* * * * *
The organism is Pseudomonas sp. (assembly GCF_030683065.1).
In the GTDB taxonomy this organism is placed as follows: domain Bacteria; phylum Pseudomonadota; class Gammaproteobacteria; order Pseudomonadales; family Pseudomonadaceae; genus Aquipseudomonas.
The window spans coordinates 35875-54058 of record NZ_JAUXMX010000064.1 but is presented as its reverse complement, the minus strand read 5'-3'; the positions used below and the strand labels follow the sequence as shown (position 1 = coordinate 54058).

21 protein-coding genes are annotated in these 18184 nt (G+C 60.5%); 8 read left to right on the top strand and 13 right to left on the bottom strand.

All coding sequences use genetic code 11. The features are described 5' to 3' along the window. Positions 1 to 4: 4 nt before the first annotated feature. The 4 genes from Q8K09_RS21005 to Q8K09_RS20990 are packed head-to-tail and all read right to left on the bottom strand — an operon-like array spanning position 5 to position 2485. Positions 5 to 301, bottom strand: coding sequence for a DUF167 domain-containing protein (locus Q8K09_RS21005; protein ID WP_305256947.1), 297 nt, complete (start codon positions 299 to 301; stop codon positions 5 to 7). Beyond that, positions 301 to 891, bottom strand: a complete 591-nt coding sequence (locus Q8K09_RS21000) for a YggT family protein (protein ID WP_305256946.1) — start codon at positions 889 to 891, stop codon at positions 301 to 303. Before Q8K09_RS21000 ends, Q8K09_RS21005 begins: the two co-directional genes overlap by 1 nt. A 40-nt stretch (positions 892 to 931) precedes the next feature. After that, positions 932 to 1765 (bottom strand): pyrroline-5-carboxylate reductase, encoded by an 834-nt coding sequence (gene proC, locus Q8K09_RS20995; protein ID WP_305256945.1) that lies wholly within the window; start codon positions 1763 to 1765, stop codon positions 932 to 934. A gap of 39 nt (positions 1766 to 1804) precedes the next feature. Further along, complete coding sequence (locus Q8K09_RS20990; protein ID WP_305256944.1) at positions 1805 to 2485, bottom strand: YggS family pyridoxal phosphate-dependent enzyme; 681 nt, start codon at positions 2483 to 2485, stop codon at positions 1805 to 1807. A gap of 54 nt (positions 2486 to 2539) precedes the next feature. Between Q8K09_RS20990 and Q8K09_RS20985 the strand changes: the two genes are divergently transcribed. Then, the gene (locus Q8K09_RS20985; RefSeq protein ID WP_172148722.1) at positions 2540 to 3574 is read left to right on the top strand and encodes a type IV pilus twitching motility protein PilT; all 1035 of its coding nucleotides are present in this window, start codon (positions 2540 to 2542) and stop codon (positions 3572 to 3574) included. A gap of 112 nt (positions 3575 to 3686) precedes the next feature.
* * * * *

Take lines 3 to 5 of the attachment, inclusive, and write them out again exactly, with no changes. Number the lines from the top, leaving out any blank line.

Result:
The window spans coordinates 35875-54058 of record NZ_JAUXMX010000064.1 but is presented as its reverse complement, the minus strand read 5'-3'; the positions used below and the strand labels follow the sequence as shown (position 1 = coordinate 54058).

21 protein-coding genes are annotated in these 18184 nt (G+C 60.5%); 8 read left to right on the top strand and 13 right to left on the bottom strand.

All coding sequences use genetic code 11. The features are described 5' to 3' along the window. Positions 1 to 4: 4 nt before the first annotated feature. The 4 genes from Q8K09_RS21005 to Q8K09_RS20990 are packed head-to-tail and all read right to left on the bottom strand — an operon-like array spanning position 5 to position 2485. Positions 5 to 301, bottom strand: coding sequence for a DUF167 domain-containing protein (locus Q8K09_RS21005; protein ID WP_305256947.1), 297 nt, complete (start codon positions 299 to 301; stop codon positions 5 to 7). Beyond that, positions 301 to 891, bottom strand: a complete 591-nt coding sequence (locus Q8K09_RS21000) for a YggT family protein (protein ID WP_305256946.1) — start codon at positions 889 to 891, stop codon at positions 301 to 303. Before Q8K09_RS21000 ends, Q8K09_RS21005 begins: the two co-directional genes overlap by 1 nt. A 40-nt stretch (positions 892 to 931) precedes the next feature. After that, positions 932 to 1765 (bottom strand): pyrroline-5-carboxylate reductase, encoded by an 834-nt coding sequence (gene proC, locus Q8K09_RS20995; protein ID WP_305256945.1) that lies wholly within the window; start codon positions 1763 to 1765, stop codon positions 932 to 934. A gap of 39 nt (positions 1766 to 1804) precedes the next feature. Further along, complete coding sequence (locus Q8K09_RS20990; protein ID WP_305256944.1) at positions 1805 to 2485, bottom strand: YggS family pyridoxal phosphate-dependent enzyme; 681 nt, start codon at positions 2483 to 2485, stop codon at positions 1805 to 1807. A gap of 54 nt (positions 2486 to 2539) precedes the next feature. Between Q8K09_RS20990 and Q8K09_RS20985 the strand changes: the two genes are divergently transcribed. Then, the gene (locus Q8K09_RS20985; RefSeq protein ID WP_172148722.1) at positions 2540 to 3574 is read left to right on the top strand and encodes a type IV pilus twitching motility protein PilT; all 1035 of its coding nucleotides are present in this window, start codon (positions 2540 to 2542) and stop codon (positions 3572 to 3574) included. A gap of 112 nt (positions 3575 to 3686) precedes the next feature.